Rich disagrees with the notion that growth in and of itself will lead to death. He believes that growth is, generally speaking, healthy. “I’ve seen businesses grow too quickly and not know how to deal with it, and I’ve seen businesses that out-grow the maturity of their management teams and get strangled by the firm hold the management team try to keep,” he says, but for Rich, this is the product of a business ill-prepared for growth, rather than a product of the growth itself.

“This is why slow is often better, as opposed to scale,” he says. “I remember when my son was young, and I was still his hero. I couldn’t imagine him shouting at me the way I did to my folks as a teenager – I’d be destroyed. So, I asked my dad about it, he smiled and said, don’t worry kiddo, they ease you into it, it all happens over time. By the time they start screaming, you’re ready. That’s true too for business growth. Most entrepreneurs are running their businesses as a real-time business school. You can’t always rush that education.”

Related: [PODCAST] Howard Mann, President Brickyard Partners – How To Survive The Struggle Of Running A Business


TOP TIPS

Allon: One top tip for business owners on scale is to remain strategic by knowing what you want to create and by ensuring a healthy balance of capital resources, sufficient people skills and the appropriate support systems.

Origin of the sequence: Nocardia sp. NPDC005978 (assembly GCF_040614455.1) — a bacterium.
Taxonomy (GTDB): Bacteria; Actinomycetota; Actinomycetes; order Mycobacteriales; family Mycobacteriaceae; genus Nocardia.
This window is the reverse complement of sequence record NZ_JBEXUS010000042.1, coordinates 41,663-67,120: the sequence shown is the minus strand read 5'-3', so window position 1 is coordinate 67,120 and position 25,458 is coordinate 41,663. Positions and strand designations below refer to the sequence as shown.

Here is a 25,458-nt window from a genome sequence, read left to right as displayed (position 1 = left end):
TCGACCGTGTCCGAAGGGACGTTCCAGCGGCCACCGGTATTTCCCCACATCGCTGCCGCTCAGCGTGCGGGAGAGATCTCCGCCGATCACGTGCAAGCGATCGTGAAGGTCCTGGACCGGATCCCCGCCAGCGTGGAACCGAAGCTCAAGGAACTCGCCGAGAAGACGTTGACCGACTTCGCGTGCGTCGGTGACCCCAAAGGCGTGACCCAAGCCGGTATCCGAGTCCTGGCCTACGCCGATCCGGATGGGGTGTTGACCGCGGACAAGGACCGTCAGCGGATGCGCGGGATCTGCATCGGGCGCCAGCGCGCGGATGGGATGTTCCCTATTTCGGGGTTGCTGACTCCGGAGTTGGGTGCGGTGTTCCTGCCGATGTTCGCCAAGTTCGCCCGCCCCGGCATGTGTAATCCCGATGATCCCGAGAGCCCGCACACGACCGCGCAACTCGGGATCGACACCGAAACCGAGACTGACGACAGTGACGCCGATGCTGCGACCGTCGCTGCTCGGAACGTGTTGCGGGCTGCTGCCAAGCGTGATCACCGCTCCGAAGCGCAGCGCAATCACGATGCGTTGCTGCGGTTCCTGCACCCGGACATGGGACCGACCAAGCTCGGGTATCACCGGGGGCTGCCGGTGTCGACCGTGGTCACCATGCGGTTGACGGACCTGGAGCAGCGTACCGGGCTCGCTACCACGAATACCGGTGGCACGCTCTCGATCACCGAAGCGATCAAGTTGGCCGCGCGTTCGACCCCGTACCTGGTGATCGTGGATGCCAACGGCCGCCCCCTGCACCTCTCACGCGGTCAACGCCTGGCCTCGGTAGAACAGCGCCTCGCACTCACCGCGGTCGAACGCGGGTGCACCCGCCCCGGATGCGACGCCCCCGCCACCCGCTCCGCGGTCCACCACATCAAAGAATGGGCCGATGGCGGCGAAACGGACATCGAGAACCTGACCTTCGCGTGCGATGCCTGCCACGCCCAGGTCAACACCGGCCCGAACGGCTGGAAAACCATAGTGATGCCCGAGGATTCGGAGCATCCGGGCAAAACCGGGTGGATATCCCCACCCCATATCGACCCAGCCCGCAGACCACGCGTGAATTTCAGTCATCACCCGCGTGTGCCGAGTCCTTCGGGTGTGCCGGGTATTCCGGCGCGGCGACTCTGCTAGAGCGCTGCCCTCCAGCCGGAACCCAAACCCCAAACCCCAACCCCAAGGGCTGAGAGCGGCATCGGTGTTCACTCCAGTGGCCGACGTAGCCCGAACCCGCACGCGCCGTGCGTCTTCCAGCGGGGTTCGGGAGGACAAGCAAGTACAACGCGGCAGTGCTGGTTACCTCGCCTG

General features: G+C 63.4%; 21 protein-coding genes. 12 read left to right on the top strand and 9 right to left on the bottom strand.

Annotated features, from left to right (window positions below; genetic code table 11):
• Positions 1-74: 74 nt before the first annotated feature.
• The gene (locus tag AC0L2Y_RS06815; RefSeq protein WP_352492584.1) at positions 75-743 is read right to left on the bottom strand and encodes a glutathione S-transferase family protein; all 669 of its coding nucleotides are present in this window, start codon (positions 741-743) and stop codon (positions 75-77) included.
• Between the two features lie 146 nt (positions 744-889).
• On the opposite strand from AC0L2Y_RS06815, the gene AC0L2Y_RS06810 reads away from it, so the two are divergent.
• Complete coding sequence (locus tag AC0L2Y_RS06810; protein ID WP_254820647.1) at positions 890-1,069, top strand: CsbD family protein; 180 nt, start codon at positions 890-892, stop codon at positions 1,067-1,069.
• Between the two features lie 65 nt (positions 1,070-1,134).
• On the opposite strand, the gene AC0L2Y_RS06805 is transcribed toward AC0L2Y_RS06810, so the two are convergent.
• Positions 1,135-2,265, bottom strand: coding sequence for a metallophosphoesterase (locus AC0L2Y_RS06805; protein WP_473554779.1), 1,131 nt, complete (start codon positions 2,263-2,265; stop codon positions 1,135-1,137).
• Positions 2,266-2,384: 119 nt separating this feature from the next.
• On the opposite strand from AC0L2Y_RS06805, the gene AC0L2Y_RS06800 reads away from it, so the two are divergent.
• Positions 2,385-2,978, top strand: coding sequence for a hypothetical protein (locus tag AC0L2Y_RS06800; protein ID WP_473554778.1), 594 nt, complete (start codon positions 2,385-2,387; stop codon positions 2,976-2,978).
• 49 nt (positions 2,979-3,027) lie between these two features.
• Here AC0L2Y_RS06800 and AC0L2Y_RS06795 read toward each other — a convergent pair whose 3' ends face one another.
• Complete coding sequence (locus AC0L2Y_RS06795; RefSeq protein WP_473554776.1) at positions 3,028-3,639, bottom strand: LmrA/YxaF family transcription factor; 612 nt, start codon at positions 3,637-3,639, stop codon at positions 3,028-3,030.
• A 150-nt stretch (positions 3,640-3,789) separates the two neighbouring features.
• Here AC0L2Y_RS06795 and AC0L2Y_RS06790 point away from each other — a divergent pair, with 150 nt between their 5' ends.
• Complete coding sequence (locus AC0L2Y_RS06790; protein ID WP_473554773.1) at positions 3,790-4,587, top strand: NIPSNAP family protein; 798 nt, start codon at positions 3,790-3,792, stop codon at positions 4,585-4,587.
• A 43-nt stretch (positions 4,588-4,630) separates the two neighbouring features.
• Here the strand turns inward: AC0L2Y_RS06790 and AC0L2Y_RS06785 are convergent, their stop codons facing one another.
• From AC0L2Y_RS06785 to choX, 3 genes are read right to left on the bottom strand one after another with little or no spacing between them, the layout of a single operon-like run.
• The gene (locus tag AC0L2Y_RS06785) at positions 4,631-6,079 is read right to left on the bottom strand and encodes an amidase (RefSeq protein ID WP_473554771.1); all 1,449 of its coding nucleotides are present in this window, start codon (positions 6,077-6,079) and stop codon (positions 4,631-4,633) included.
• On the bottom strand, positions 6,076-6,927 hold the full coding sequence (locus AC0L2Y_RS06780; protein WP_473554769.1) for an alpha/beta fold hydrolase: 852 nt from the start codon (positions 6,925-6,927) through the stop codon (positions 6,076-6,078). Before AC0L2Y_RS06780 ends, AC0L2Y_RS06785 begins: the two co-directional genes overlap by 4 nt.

Howard: Famed business owner Ricardo Semler said “Only two things grow for the sake of growth: Businesses and tumors.” Get crystal clear on why you want to grow. Once you do, find your balance between accelerating new business and the cost to manage that business.Scaling, like a scale, needs balance

Rich: Stop thinking about scale, and start thinking about solving an important problem that world has, even (especially) if they don’t know it yet. It the problem is real, and big enough, you will have a scale-able business.


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See Allon Raiz, Rich Mulholland and Howard Mann live at the first Secrets of Scale event, which will be taking place at the MESH Club in Rosebank on Thursday, 24 May. Buy your tickets online here: www.qkt.io/secretsofscale

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Company Posts

Why Customers Don’t Respond To Disruption

You’ve got chatbots running your customer service, interactive screens across your stores and you’ve just appointed a chief digital officer. Why aren’t you seeing sales going through the roof?